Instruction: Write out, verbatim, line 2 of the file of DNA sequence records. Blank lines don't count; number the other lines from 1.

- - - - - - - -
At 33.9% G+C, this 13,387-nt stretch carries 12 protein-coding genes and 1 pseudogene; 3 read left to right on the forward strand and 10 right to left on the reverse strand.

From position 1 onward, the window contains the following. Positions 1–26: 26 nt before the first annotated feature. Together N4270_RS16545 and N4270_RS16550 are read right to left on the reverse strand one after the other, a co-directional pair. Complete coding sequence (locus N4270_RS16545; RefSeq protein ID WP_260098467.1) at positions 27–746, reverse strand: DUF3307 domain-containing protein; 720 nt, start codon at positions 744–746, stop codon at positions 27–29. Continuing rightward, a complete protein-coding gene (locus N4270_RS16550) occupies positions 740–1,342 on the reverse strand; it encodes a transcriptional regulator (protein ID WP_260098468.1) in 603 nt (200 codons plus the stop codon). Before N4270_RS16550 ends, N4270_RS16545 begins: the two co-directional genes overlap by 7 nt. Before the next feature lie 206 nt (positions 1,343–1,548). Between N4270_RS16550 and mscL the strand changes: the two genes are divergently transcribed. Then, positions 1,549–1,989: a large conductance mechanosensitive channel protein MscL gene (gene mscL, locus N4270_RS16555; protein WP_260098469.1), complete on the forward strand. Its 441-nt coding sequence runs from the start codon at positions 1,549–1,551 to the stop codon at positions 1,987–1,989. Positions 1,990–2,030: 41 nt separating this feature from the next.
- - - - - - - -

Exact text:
From position 1 onward, the window contains the following. Positions 1–26: 26 nt before the first annotated feature. Together N4270_RS16545 and N4270_RS16550 are read right to left on the reverse strand one after the other, a co-directional pair. Complete coding sequence (locus N4270_RS16545; RefSeq protein ID WP_260098467.1) at positions 27–746, reverse strand: DUF3307 domain-containing protein; 720 nt, start codon at positions 744–746, stop codon at positions 27–29. Continuing rightward, a complete protein-coding gene (locus N4270_RS16550) occupies positions 740–1,342 on the reverse strand; it encodes a transcriptional regulator (protein ID WP_260098468.1) in 603 nt (200 codons plus the stop codon). Before N4270_RS16550 ends, N4270_RS16545 begins: the two co-directional genes overlap by 7 nt. Before the next feature lie 206 nt (positions 1,343–1,548). Between N4270_RS16550 and mscL the strand changes: the two genes are divergently transcribed. Then, positions 1,549–1,989: a large conductance mechanosensitive channel protein MscL gene (gene mscL, locus N4270_RS16555; protein WP_260098469.1), complete on the forward strand. Its 441-nt coding sequence runs from the start codon at positions 1,549–1,551 to the stop codon at positions 1,987–1,989. Positions 1,990–2,030: 41 nt separating this feature from the next.